Rotterdam 2021 Review: MANDIBLES Is Dumb Fun With A Big Fly
Quentin Dupieux' newest film is more lightweight than the fly featured in it.
In Mandibles, Grégoire Ludig plays Manu, a clueless vagrant who we meet sleeping on a beach. A shady character offers him a business proposition: if Manu takes a mysterious package somewhere by car, he can make a lot of money. Manu agrees, but, having no car, he steals one, and discovers a gigantic fly in the trunk. In panic, he asks his friend Jean-Gab (David Marsais) what to do, and the two decide to try and teach the fly tricks, making money that way.
That's basically the beginning of a series of misadventures, in which the two dumb-asses roll from one absurd situation into the next. A case of mistaken identity provides them with a villa to live in, and much of the film juxtaposes the happy-go-lucky idiots against the rich hipsters whose holiday they crashed, while trying to keep the fly a secret from everyone.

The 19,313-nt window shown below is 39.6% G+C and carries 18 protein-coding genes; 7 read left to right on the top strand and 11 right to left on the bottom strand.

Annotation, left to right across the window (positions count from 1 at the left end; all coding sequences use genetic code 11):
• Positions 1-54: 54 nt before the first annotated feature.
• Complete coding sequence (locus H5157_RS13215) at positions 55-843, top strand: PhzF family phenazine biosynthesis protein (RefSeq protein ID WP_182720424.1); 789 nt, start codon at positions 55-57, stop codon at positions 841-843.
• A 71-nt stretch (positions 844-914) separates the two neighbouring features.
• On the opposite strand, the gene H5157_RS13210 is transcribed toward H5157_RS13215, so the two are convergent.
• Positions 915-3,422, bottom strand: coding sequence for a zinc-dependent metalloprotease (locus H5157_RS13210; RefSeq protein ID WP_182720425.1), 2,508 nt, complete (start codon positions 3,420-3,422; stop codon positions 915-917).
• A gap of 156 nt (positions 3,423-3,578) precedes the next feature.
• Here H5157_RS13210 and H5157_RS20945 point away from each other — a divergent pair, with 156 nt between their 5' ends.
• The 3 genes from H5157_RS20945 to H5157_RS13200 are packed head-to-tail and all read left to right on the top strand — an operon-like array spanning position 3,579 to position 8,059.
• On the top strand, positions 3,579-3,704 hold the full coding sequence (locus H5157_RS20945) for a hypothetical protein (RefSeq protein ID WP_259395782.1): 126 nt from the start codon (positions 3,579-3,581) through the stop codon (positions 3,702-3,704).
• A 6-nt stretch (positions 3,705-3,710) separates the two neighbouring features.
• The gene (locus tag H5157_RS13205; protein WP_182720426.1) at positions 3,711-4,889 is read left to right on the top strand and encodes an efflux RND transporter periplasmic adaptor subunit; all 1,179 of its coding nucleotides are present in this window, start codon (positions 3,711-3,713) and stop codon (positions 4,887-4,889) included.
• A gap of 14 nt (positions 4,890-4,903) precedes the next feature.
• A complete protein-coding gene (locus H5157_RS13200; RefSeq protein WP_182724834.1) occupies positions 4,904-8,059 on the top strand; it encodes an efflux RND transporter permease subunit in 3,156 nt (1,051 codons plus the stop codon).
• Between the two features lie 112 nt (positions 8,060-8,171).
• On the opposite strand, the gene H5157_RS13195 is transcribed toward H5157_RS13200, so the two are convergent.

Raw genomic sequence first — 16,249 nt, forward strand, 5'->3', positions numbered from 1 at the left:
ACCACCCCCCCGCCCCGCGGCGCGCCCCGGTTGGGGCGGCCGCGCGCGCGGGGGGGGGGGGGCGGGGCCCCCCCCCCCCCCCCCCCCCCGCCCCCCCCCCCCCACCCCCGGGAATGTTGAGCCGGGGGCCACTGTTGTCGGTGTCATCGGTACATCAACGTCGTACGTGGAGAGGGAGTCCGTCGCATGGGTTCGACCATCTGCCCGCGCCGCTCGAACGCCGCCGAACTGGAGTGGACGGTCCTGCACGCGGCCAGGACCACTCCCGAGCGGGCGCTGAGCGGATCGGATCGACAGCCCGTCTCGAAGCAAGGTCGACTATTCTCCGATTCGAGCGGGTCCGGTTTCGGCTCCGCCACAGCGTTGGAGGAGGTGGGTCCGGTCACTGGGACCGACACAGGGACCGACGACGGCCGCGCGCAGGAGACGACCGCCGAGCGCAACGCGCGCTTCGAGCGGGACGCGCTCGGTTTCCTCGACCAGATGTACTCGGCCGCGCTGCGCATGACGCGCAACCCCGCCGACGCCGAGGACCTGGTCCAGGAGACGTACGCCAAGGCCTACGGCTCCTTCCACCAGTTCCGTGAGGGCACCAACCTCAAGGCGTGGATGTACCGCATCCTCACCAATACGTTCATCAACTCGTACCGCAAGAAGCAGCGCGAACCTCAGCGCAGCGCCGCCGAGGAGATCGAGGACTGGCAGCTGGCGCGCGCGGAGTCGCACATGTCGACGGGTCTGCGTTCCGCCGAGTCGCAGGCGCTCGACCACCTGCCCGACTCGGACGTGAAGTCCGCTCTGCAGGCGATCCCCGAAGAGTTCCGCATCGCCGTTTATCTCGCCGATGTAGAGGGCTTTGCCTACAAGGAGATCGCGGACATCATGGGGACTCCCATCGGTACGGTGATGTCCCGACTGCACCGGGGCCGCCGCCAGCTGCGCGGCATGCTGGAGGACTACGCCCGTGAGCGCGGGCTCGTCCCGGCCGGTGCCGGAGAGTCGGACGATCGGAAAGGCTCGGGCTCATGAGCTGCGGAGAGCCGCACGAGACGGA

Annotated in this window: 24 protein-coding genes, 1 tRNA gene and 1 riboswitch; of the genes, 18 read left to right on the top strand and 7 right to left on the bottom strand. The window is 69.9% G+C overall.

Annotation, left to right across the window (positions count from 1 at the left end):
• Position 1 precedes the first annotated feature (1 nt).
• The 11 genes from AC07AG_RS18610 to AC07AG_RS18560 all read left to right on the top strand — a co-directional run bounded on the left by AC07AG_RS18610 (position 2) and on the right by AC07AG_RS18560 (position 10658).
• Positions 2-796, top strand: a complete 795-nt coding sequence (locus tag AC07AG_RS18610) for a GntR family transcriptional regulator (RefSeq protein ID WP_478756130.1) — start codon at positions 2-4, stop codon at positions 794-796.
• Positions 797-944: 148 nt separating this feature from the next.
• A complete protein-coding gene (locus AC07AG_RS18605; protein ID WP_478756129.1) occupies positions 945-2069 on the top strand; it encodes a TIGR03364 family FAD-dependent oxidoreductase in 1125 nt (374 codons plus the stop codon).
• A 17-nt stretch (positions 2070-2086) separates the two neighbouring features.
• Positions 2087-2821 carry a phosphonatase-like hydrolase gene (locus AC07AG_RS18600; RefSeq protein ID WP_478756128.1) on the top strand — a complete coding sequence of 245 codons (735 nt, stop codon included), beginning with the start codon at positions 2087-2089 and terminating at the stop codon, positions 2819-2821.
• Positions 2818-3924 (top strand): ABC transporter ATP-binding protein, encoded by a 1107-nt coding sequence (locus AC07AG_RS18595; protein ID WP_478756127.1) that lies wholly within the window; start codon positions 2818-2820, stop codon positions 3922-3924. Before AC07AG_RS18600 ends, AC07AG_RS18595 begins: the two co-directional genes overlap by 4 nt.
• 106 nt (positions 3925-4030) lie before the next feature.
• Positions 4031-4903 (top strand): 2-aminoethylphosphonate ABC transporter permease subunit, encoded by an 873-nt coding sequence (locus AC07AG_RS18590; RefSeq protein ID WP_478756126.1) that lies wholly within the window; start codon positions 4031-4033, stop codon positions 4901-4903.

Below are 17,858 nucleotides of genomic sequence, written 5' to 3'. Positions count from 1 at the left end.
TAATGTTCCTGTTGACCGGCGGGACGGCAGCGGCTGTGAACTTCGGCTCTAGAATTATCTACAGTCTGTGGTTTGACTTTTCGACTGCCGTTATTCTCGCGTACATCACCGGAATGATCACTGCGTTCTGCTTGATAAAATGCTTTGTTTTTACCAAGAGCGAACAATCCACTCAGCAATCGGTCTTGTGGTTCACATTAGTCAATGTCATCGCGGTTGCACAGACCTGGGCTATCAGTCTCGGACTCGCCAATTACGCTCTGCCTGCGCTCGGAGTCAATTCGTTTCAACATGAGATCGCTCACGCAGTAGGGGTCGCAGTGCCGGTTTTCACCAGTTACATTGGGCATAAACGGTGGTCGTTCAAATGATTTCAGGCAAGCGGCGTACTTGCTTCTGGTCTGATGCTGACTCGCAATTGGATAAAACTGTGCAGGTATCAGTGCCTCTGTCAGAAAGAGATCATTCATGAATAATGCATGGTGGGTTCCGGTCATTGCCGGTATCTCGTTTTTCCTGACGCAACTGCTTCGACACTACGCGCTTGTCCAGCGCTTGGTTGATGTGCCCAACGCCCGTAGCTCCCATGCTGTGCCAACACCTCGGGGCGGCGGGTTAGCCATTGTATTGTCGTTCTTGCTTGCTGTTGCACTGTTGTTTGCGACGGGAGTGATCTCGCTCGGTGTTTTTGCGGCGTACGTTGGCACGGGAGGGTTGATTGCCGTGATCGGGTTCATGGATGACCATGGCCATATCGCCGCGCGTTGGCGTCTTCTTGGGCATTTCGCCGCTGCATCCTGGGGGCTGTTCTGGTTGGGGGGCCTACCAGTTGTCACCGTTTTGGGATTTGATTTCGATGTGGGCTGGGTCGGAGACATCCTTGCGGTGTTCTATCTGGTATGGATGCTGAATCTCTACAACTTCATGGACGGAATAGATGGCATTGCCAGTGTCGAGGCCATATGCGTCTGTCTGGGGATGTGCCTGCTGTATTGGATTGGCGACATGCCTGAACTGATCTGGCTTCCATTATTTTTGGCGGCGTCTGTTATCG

While never all that likeable, Manu and Jean-Gab at least make for an amusingly childish couple. That's no surprise: the two actors have a long-running chemistry and have been paired up in films before. The fly is done well, and Adèle Exarchopoulos (of Blue is the Warmest Color fame) steals her scenes as a slightly brain-damaged resident of the villa.
Those looking for character growth need to look elsewhere. Quentin Dupieux is just having fun here at the sunny French Riviera, as do most of the actors. With only 77 minutes of length, the film manages to just reach the finish before its welcome runs out. And a moral? Nah. Absurd dumb fun may still be dumb fun, but it's also still fun. Rotterdam audiences thought so too, and awarded the film a rating of 3.7 out of 5.
- Quentin Dupieux
- Quentin Dupieux
- Grégoire Ludig
- David Marsais
- Adèle Exarchopoulos
- India Hair